Friday, September 24, 2010

When Stress Reduction Causes Stress

In recent years I've read many articles about the miraculous health benefits of pets. I believe what those articles say, but I have a question about pet ownership as a method of stress reduction:

Should pet owners take responsibility for negative side-effects?

Here's my story of how one kind of stress reduction caused stress for an innocent party :

After weeks of dry weather, a powerful midnight storm brings reviving rain to my thirsty neighborhood. In the early hours of the morning after, I lace up my running shoes and take off toward a dirt trail along the nearby Mariposa drainage, anticipating the thrilling uplift of solitude in rejuvenated riparian splendor. But before I leave my own driveway, the neighbor's dogs pitch a fit, barking and lunging at their fence as if I'm an evil intruder about to invade their territory. Even though I should be used to it, the sudden ruckus startles me from smooth reverie to spiky adrenaline infused anxiety.

A few minutes later, I turn onto the path that follows a sandy rise above cottonwoods and Russian olive trees. My heartbeat steadies as I inhale the savory thanksgiving scent of sage and the honey fragrance of blooming chamisa. Then my nostrils flare and recoil in a tight pinch against the nasty stench of reconstituted dog turd, given new life by the same rain that coaxed perfume from the high desert plants. I exhale a four-letter word and step around the pile in my path. When I look up again my view is filled by the glistening, brand new, forest green doggy doo-doo pick up station, pristine in its virginity.

Across Montano the trail passes behind a housing development. At this hour of going-to-work or waiting-for-the-school-bus, most of the backyards are empty. I hear birds twittering and the whir of distant traffic. I relax into a meditative pace and watch a desert cottontail hopping a mere two feet ahead of me.
An explosion behind the fence on my left jerks me back to reality and propels my bunny buddy into the underbrush. A dog, someones beloved pet no doubt, is hurling his body against the wall, red-lining my heart rate in a rush of fight or flight response. While the one dog assaults the pine boards in silence, his neighbor jumps high to show his menacing grimace above the pickets and a third dog bays like a coon hound who has treed his quarry.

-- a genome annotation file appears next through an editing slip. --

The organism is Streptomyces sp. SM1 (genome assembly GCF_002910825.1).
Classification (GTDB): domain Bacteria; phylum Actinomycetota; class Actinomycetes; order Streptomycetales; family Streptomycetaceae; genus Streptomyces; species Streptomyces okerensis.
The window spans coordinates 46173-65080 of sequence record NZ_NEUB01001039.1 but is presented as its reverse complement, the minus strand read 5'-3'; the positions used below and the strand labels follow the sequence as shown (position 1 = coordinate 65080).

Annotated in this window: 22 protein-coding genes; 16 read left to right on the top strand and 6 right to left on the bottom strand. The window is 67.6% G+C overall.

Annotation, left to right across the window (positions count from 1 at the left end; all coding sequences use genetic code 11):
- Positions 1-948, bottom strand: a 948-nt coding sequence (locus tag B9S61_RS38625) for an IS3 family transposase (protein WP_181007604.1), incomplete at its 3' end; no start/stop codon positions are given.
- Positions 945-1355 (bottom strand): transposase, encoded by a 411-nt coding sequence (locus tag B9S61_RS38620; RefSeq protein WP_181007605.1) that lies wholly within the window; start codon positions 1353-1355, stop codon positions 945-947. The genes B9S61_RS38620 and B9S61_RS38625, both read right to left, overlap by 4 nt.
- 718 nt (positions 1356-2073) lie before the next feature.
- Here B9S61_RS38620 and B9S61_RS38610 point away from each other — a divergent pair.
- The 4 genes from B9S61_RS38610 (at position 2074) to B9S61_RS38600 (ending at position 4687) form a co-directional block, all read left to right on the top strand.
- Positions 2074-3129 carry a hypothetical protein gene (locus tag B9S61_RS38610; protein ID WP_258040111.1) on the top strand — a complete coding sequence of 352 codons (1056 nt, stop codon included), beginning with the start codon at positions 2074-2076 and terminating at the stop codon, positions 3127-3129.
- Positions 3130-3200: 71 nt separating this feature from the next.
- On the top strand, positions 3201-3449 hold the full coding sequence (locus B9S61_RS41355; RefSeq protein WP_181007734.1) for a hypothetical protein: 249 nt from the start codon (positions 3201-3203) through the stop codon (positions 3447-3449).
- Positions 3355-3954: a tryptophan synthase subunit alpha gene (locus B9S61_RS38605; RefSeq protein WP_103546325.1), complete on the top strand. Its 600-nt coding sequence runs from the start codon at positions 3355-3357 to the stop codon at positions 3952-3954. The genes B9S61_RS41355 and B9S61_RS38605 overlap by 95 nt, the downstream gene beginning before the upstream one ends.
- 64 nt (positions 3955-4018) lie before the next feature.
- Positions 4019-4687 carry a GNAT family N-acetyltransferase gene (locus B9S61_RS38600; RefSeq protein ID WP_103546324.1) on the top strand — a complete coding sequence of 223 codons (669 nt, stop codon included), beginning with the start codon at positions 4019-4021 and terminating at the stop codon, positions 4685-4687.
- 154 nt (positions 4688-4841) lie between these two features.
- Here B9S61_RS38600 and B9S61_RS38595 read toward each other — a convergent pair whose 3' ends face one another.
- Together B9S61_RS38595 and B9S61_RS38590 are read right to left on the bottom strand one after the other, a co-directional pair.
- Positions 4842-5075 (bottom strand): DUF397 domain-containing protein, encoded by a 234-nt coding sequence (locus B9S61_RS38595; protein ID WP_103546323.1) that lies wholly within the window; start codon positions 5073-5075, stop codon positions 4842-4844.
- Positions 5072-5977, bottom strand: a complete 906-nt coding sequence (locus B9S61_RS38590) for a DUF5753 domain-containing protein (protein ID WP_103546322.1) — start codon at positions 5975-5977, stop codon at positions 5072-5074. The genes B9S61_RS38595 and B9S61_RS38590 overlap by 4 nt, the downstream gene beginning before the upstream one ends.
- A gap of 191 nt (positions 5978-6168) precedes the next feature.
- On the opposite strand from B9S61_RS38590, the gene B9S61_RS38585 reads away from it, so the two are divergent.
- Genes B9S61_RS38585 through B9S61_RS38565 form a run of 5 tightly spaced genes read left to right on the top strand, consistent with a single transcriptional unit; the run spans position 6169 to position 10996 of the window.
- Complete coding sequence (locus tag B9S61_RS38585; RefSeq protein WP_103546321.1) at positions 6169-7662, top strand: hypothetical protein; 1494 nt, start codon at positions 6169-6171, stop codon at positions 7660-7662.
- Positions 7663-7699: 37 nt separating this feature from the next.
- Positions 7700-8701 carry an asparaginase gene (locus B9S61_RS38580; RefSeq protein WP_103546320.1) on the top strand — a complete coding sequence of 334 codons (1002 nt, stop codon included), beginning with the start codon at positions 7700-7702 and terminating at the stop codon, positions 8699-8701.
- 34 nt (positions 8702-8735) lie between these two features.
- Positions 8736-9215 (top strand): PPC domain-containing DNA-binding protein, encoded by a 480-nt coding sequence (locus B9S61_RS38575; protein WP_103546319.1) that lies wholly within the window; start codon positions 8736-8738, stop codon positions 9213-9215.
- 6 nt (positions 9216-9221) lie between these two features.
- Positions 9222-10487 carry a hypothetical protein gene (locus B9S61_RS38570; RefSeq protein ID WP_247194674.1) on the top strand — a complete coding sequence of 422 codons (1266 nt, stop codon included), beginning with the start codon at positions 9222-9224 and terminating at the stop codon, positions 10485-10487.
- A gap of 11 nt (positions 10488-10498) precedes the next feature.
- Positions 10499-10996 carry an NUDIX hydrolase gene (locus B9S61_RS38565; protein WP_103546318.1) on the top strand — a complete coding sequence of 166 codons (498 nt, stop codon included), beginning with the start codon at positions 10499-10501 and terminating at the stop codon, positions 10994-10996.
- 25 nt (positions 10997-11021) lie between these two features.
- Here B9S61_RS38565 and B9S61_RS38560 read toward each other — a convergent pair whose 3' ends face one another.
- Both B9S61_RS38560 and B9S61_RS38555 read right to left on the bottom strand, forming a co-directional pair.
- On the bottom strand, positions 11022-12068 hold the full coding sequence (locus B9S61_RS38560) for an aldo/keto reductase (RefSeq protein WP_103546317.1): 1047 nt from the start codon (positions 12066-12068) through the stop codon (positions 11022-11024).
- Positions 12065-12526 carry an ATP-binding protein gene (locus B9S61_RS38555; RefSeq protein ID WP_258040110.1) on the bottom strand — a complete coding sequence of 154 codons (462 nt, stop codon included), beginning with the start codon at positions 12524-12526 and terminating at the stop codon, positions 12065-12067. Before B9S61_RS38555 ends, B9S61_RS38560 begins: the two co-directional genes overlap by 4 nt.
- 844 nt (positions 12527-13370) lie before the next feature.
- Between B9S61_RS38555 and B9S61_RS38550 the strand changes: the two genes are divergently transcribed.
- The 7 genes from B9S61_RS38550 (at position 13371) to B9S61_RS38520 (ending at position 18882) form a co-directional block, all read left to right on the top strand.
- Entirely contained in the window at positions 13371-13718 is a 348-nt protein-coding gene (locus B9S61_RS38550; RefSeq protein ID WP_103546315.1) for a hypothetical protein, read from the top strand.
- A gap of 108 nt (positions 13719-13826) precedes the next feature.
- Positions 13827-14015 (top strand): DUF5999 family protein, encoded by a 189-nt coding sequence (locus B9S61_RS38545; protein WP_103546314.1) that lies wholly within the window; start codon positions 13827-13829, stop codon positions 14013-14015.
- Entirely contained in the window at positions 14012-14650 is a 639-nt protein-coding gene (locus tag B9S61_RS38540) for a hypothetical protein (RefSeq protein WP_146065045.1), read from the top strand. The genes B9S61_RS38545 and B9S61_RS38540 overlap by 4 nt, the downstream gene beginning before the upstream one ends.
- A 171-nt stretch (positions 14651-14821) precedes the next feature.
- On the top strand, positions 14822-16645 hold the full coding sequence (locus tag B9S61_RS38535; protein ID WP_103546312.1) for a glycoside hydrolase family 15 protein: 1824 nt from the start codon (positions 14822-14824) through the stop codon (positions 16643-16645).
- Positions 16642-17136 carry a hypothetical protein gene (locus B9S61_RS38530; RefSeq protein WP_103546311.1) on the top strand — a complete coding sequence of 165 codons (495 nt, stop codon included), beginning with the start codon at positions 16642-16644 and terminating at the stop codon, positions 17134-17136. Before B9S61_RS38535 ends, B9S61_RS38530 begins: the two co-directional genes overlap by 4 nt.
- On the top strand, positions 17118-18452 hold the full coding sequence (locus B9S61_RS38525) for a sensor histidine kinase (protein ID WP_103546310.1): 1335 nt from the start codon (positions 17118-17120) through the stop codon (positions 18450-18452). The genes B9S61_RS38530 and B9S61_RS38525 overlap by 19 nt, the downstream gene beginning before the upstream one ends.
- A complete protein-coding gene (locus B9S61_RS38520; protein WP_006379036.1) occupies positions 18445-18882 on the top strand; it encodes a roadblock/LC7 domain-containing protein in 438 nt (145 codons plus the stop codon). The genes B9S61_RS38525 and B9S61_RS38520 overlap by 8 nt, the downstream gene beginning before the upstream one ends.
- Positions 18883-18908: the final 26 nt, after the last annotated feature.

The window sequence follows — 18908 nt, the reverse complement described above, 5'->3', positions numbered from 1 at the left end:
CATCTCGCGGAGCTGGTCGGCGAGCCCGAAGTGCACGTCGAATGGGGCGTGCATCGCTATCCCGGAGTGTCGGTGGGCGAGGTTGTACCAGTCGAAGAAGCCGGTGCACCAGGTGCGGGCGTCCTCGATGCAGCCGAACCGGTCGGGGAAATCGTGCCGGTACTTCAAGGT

My mantra shifts from Sanskrit to profanity and I scramble to the opposite side of the weed choked, muddy ditch. There's no time to scuff the mud off my shoes or quiet my racing pulse before a pit bull on a twelve-foot leash lunges at my knees. His owner makes a half-hearted pull on the leash and scowls at me. I'm confused...he's mad at me for infringing on his right to relax or...?

On my way home I rant about personal responsibility until I see a young woman pushing a twin stroller while controlling two dogs on a double leash. I watch her put on a plastic bag as if it were a glove, pick up poop and then turn the glove back into a bag with a practiced twist. I continue my rant with even greater vehemence now that I have a model for the positive side of my argument.

What do you say, readers? Where do you stand?


  1. And I hate dog poop at the end of my drive. I was all set to scout out the owner of the perpetrator this morning when I noticed the pile was mostly seeds. No carnivore dog would stuff his stomach with plants, so the donor had to be wild. Alas, I had no recourse.

  2. I know what you mean. My next door neighbor used to "walk" her dogs all of twenty feet from her front door to my driveway, smoke her cigarette while they did their business, and then go straight back indoors.

  3. There's always the time-honored tradition of the dog poop in the paper bag on fire on the offender's porch...

    But seriously, dogs may be pets, but they are still domesticated wild animals. Put them into proximity with nature, and their instincts take over. Even though you were "out in nature", you were still in a popluated area. So I think expectations for peace and quiet have to be tempered by that. I can't really blame the fenced in animals for their reaction; however, once they go out of their yard, it IS their owner's responsibility to control them and not allow them to infringe on the rights of others. IMHO. Just like kids, if you can't control them in public, leave them at home!

    For a real commune with nature run, come to my rural country home...the beagle would love to speed ahead on the hunt, checking periodically to make sure you haven't turned back. Watching her doing what she was bred to do IS stress reducing for me. Putting her on a leash to walk down a path would add stress for me AND her. And you. I understand.

  4. Debbie -- I'd love to go for a run with your beagle in the country. When dogs run free in open spaces they embody joy; I think they even smile. I'm all for dogs. But I do wish more dog owners acted on their responsibility for their pets' behavior.